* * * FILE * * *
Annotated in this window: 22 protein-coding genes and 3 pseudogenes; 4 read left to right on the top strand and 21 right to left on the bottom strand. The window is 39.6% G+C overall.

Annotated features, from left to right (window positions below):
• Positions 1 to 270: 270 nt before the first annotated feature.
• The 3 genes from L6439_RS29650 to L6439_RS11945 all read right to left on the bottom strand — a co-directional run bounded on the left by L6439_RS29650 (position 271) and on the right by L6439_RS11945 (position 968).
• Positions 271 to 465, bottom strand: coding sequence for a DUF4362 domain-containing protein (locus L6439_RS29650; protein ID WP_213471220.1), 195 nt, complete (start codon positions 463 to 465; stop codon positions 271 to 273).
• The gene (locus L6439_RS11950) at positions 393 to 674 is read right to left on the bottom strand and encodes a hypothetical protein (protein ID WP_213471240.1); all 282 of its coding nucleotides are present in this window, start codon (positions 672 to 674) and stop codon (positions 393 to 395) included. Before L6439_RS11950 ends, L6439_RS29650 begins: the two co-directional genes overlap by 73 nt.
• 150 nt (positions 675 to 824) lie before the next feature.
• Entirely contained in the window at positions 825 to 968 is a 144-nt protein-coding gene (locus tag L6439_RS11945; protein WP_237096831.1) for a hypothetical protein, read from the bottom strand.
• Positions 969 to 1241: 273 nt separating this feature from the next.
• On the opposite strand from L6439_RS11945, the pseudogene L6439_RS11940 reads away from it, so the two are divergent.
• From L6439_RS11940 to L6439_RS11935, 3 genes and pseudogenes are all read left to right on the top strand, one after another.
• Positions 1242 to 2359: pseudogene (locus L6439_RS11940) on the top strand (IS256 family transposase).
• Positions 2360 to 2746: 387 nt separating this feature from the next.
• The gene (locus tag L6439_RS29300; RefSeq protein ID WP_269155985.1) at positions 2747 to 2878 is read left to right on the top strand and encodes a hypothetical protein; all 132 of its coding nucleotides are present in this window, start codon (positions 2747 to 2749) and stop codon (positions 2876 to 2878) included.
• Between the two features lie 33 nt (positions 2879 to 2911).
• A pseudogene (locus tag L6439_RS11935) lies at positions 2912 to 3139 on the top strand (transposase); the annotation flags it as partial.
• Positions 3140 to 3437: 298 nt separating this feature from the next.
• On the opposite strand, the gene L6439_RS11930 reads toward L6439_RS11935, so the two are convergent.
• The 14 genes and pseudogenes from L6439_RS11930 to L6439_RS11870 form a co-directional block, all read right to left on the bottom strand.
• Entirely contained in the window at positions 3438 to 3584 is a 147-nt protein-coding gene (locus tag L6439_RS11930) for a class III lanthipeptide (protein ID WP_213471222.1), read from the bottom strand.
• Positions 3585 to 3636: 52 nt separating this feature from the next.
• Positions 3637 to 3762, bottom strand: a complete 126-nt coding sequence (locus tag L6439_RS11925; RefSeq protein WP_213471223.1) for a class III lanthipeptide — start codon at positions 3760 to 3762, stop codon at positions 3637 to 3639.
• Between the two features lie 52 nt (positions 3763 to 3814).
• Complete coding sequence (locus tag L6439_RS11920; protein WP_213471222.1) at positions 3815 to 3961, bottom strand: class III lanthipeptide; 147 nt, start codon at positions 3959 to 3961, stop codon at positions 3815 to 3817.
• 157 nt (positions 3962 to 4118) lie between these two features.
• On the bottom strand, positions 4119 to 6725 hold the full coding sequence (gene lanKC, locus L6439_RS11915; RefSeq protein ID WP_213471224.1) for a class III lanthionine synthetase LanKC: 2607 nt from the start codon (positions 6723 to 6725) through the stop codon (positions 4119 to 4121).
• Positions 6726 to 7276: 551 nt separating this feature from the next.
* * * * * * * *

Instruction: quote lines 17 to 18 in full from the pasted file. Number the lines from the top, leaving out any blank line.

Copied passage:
• Positions 3140 to 3437: 298 nt separating this feature from the next.
• On the opposite strand, the gene L6439_RS11930 reads toward L6439_RS11935, so the two are convergent.